Malaga, the capital of the Costa del Sol

Malaga, a beautiful seaside resort in the centre of the Costa del Sol, is the capital of the province of the same name and belongs to the region of Andalusia in the south of Spain. Malaga is magnificently located between Gibralfaro Hill and the Mediterranean Sea on the mouth of two rivers, the Gualdalmedina and the Gualdahorce. Officially, this “town without winters” has 550,000 inhabitants, but when we add the number of Europeans who spend winter here, this number easily reaches 700,000. With its large port, Malaga is the gateway to Africa and the Canary Islands. In Malaga, people make a living mainly from fishing and the wine industry, but since the increase in tourism in recent decades, Malaga’s main source of income now comes from tourism. Modern infrastructure, both on the beaches and in construction, has made Malaga one of the most pleasant seaside resorts. Malaga owes its pleasant climate, with 300 days sun per year, to its privileged geographical location.

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Malaga throughout history

There are an infinite number of things to see in Malaga. Here you can see the Plaza de Toros with the sea in the distance.

Malaga’s history goes back far in time. The town was probably founded by the Phoenicians, and then became successively a Carthaginian, Roman and Visigoth colony and then a Moorish town. In the 15th century, Spanish Christians conquered Malaga, and in the 19th century two rich bourgeois families then led Malaga to economic expansion. Industrialisation and the wine industry were the main sources of income until tourism took over. Malaga inherited a rich cultural heritage from all of its colonisations, and this is still visible today when you visit the old districts with their beautiful monuments. The inhabitants of Malaga are very friendly and open, with a trait of character which they probably inherited from all of these invasions.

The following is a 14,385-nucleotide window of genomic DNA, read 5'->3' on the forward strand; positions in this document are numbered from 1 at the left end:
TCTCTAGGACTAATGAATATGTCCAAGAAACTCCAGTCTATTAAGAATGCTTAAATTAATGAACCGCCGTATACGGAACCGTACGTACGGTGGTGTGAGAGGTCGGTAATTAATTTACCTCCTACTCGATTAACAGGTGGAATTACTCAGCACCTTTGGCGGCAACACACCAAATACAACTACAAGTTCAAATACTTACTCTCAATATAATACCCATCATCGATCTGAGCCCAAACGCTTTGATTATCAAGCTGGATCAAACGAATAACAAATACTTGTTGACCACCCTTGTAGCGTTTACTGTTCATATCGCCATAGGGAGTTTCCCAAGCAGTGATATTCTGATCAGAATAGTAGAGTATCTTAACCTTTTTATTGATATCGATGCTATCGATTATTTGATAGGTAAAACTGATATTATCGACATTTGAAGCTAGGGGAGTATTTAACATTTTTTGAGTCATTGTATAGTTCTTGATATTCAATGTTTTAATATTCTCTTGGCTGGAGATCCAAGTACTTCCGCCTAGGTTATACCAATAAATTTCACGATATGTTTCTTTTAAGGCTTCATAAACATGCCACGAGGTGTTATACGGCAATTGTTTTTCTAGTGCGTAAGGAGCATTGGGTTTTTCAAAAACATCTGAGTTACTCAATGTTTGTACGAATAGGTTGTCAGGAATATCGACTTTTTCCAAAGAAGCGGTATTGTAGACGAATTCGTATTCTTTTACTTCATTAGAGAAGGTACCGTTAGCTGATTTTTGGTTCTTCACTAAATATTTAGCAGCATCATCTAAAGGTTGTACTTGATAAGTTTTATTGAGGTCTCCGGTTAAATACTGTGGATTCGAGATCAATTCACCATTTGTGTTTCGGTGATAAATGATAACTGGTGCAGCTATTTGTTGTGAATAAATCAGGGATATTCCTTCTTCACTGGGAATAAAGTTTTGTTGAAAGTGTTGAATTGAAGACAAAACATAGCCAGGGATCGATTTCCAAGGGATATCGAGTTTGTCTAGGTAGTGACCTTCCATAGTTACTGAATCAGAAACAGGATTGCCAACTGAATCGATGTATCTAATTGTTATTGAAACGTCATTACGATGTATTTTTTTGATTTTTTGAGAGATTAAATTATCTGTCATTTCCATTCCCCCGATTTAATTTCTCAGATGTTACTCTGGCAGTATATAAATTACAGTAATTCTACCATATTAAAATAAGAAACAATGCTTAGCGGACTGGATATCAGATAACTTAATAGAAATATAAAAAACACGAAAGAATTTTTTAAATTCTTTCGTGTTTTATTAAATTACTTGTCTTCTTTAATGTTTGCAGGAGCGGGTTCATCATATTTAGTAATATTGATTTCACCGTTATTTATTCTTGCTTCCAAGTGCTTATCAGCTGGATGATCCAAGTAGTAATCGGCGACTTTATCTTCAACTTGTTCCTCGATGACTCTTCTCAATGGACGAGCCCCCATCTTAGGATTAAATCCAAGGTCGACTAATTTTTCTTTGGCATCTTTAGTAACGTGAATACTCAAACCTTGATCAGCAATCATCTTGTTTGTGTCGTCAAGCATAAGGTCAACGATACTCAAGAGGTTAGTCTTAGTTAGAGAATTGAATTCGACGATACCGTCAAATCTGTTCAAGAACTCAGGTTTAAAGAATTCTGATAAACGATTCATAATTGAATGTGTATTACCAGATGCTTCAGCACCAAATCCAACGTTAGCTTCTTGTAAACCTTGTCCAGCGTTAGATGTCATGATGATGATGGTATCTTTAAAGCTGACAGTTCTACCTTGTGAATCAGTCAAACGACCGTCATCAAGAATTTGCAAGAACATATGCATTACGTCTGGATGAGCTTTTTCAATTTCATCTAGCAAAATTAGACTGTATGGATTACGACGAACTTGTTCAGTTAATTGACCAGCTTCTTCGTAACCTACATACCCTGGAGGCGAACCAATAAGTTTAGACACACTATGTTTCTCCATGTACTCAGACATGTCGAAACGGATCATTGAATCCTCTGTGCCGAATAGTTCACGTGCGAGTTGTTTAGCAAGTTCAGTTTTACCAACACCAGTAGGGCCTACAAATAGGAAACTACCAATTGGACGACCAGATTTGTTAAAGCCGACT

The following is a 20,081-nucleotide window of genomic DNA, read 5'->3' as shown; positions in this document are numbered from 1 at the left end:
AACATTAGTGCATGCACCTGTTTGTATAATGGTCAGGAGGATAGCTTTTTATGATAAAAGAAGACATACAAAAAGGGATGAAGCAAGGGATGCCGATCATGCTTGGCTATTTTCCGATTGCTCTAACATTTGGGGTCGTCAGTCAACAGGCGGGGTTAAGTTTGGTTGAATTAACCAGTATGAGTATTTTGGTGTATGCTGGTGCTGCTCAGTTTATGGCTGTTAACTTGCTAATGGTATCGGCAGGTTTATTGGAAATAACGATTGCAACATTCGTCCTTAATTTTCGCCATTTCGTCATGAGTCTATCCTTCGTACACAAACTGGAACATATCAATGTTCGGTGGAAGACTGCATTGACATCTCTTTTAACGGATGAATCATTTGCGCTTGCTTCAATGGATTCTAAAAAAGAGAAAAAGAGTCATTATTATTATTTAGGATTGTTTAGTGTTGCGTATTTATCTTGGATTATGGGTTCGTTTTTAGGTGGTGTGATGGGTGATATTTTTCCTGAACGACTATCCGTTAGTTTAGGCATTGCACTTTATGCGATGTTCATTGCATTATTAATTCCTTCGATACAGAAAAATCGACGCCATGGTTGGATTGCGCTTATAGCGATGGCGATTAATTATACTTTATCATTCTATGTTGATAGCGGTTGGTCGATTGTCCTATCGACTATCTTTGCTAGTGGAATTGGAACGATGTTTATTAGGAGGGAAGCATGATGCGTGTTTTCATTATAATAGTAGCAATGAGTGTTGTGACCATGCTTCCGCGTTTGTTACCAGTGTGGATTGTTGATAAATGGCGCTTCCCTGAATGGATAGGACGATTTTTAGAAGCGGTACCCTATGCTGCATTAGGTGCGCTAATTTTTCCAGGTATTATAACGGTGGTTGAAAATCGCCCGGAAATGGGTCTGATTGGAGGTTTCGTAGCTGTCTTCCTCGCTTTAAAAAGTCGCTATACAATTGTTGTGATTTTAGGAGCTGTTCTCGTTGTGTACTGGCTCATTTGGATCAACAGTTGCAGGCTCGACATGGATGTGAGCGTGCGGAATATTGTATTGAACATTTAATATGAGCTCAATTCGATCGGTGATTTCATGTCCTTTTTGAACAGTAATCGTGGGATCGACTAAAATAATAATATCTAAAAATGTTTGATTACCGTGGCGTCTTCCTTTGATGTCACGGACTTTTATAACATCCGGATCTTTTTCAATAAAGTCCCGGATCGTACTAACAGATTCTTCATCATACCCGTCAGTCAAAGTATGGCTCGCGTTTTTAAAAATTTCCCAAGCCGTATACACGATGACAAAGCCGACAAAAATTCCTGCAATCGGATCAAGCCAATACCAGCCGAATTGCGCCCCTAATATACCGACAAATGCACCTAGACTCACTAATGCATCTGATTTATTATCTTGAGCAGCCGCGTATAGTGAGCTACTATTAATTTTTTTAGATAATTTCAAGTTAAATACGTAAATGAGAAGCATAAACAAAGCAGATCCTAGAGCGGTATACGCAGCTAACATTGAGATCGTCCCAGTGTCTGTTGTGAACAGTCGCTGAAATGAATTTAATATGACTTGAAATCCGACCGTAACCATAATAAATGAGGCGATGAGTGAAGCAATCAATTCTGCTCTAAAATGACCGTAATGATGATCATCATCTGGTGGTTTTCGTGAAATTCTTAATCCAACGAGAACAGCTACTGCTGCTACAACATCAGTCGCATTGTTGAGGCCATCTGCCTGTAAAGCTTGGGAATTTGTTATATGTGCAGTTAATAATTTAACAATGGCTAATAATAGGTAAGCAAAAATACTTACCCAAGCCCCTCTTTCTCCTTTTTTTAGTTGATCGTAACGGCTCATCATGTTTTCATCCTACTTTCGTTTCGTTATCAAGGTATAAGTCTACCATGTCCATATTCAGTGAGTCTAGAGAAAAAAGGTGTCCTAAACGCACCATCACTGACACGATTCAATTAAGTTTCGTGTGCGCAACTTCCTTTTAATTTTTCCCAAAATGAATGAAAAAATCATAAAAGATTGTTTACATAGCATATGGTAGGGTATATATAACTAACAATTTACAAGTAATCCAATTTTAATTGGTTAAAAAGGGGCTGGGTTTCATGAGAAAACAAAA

Malaga and its rich historical heritage

After the Christian conquest of Malaga, many of the Muslim buildings were demolished, but not all of them. In Malaga’s town centre, just behind the port, you will find the oldest districts like the one around the cathedral and the Alcazaba and Castillo Gibralfaro districts. Apart from its monuments, Malaga also has so many museums that this town is often nicknamed the town of museums. Malaga is the town where Pablo Picasso was born, and inhabitants of Malaga are genuinely proud of that. In the old town, the main monuments are within walking distance. A stroll in the historic centre will lead you through the history of Malaga.

After the Spanish conquest, the Catholic kings built many religious buildings in Malaga with the aim of erasing Islamic traces as much as possible. The Cathedral of the Incarnation was built between the 16th and the 18th centuries on the foundations of the old Aljama Mosque. The tower to the right was never completed. The magnificent carvings which decorate the arches and the pillars of this cathedral are remarkable and leave a majestic impression. The 42 sculptures on the stall are lovely to look at. The magnificent 18th century organ, with no less than 4,000 pipes, is still in perfect condition. Apart from the cathedral, Malaga has a series of other beautiful churches.

Alcazaba, a magnificent fortress which you absolutely must visit if you go to Malaga

Alcazaba is the old fortified palace of the Arab governors of Malaga, built by King Badis between 1057 and 1063 inside the walls of Malaga. At that time, it was the most powerful citadel in Islamic Spain, composed of a maze of walls, corridors, doors and interior courtyards. Around 200 years later the inhabitants of Malaga built an urban district within the walls of the Alcazaba. In the year 1934, archaeological excavation work took place and revealed interesting discoveries like the Granada chambers. Then restoration work began.